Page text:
Conventional stain and AI-derived pathology tissue
Safety Assessment
Regina Kelder

Deep Learning AI Models: A New Tool for Pathologists (Art of the Science)

How AI models are helping pathologists spot abnormalities efficiently and more consistently

What are we looking at in these images above?

The image on the left represents a traditional stained slide for a pathologist and on the right a Deep Learning AI analyzed section with colored masks that highlight different compartments of the tissue and whether abnormalities may be present. Charles River Laboratories is developing these AI models to provide decision support for pathologists in their research supporting the development of medications for important veterinary and human diseases.

How did you generate the AI-image?

The skin sections were imaged on a digital scanner at 40x magnification and uploaded to a partner’s (Deciphex) cloud for training. Images were viewed on a digital study browser and annotations made by the investigators to teach the computer the normal and abnormal areas on the scanned slides. The annotations were used to develop an AI-based convolutional neural network model that could reliably predict normal and abnormal skin regions. The model paints colored masks onto the digital image for the pathologists that define the different normal and abnormal regions and can be rapidly viewed alongside the original digitized slides.

How long have you been using the AI models and why are they better than more conventional methods?

Traditional machine learning AI has been used at CRL for almost two decades. The limitations for traditional approaches is that the human has to find a way to show the computer each feature that could be used by the computer for region/cell identification, which is very difficult and time consuming (and sometimes impossible). However, deep learning based AI is a relatively new and more powerful tool that allows the investigator just to show the computer general areas that are important to differentiate and lets the computer decide on the features to use to make the decision between those areas. We have been working with deep learning AI for about three years and have really accelerated its use in the last 18 months with our partners from Deciphex, Ltd. We have observed marked increases in efficiency and improved consistency using Deep Learning AI vs. traditional microscopy techniques.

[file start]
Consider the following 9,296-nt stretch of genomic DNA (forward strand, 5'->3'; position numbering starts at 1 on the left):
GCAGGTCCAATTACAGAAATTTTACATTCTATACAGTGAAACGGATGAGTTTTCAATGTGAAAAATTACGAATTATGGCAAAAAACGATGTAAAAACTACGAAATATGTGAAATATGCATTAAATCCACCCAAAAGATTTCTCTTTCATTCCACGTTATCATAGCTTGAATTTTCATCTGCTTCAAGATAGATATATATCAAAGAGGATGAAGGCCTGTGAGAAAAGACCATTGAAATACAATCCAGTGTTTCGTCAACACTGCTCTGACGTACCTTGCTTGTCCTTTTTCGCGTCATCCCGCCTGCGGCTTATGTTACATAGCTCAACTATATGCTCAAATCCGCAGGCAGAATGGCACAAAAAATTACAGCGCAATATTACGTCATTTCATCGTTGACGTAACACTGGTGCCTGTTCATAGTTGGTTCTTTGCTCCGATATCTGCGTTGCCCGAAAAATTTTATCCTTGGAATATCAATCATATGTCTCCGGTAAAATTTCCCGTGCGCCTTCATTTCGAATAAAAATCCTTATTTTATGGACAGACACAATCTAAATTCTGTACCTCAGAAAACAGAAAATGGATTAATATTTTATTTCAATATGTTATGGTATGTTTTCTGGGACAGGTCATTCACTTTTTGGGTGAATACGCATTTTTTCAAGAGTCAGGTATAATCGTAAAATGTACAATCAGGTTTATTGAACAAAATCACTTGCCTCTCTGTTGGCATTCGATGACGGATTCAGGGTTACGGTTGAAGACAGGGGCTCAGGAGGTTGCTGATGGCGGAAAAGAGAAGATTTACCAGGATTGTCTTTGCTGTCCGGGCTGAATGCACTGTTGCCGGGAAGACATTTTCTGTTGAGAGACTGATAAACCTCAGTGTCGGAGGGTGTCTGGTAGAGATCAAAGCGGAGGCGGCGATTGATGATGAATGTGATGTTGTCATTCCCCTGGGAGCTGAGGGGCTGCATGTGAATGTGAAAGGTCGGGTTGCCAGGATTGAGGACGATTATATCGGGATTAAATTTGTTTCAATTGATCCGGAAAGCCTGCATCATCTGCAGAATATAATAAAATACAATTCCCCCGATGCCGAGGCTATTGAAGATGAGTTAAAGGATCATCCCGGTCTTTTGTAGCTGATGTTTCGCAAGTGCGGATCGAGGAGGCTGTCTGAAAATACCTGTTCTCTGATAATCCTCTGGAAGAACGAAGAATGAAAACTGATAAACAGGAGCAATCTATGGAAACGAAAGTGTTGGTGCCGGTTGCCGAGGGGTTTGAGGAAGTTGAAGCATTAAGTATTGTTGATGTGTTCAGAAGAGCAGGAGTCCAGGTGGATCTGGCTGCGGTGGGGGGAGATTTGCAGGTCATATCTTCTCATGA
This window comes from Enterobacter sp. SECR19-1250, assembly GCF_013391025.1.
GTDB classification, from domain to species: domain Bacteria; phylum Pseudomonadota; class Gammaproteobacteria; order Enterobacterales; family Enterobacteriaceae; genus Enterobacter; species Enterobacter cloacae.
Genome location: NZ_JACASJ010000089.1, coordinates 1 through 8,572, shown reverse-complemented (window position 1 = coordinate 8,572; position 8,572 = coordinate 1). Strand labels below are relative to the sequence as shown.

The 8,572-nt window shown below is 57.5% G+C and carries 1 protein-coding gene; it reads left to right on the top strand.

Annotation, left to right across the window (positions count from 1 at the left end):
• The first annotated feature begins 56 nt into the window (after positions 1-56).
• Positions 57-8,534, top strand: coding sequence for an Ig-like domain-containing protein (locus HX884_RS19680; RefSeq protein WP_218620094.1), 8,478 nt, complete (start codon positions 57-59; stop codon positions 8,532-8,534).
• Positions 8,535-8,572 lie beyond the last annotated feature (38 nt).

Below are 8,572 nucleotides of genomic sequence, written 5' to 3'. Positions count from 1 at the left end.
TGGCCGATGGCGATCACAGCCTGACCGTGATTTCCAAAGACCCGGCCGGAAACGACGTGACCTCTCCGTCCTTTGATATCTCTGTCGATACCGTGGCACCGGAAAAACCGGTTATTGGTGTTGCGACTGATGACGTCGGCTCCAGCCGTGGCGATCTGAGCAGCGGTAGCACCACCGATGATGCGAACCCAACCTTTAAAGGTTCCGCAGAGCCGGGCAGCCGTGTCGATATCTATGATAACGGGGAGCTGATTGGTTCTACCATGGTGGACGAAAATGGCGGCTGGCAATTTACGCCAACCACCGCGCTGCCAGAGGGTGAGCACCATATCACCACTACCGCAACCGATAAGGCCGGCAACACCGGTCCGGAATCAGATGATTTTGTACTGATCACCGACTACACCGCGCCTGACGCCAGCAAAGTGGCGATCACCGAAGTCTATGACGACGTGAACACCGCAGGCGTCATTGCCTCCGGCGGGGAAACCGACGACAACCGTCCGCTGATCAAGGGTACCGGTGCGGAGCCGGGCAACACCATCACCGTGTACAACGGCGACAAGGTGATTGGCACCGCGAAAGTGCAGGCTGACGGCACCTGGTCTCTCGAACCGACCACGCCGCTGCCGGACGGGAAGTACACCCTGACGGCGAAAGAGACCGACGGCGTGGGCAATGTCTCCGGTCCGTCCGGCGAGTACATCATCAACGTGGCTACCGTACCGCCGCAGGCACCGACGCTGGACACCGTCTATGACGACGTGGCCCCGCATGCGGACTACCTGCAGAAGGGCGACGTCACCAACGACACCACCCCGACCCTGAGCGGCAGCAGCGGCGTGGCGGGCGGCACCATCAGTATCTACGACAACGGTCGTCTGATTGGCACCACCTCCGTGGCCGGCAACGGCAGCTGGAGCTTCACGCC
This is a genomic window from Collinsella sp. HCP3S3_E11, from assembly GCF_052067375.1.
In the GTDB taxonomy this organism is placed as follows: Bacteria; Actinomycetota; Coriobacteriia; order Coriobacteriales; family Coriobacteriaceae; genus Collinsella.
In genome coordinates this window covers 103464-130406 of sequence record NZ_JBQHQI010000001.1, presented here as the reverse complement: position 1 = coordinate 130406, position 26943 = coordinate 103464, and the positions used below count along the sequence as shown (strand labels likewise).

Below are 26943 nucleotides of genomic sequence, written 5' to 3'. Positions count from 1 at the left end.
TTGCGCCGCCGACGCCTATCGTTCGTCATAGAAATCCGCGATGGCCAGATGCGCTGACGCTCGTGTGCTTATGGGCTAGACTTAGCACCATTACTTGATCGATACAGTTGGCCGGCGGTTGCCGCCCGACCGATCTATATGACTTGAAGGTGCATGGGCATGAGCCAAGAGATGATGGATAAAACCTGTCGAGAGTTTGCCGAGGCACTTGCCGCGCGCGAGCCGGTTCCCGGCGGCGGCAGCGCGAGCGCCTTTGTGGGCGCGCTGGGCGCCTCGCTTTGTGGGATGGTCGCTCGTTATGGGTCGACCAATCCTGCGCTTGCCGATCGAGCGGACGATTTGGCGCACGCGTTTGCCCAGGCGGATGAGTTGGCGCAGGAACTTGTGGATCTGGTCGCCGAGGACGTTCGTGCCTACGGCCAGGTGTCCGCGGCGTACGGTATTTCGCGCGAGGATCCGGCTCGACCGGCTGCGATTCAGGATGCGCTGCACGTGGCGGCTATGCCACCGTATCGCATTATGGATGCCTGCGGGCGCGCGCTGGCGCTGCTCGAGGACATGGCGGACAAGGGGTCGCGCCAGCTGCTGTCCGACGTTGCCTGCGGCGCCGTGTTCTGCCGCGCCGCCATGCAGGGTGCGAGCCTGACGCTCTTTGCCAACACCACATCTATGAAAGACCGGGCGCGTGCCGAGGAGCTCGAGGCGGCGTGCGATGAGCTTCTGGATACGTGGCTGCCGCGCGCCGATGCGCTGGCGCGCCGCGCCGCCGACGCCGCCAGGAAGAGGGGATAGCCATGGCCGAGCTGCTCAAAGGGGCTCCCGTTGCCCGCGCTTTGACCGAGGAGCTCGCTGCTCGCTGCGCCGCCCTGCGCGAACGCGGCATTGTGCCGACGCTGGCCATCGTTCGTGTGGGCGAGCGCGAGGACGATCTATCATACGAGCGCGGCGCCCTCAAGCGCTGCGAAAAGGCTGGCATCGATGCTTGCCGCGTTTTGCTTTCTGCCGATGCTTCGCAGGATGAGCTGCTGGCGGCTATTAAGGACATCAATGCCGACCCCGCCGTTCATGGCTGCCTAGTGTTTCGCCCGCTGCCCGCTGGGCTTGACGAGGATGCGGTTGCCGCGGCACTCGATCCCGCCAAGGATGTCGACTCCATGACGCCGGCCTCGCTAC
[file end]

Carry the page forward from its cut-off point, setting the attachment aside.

Tell us something cool about the Digital Pathology team?

The digital pathology team is a global, fully remote team of pathologists and scientists from across the world (Australia to Oregon). We have 4 pathologists and 2 co-ops on the team and partner with over 20 scientists globally at CRL, professors and interns/externs at veterinary school pathology and biomedical engineering departments, and partners at Deciphex, Ltd as well as vendors like Aiforia and Visopharm. We are quite the nerdy group and really want digital pathology to advance our science.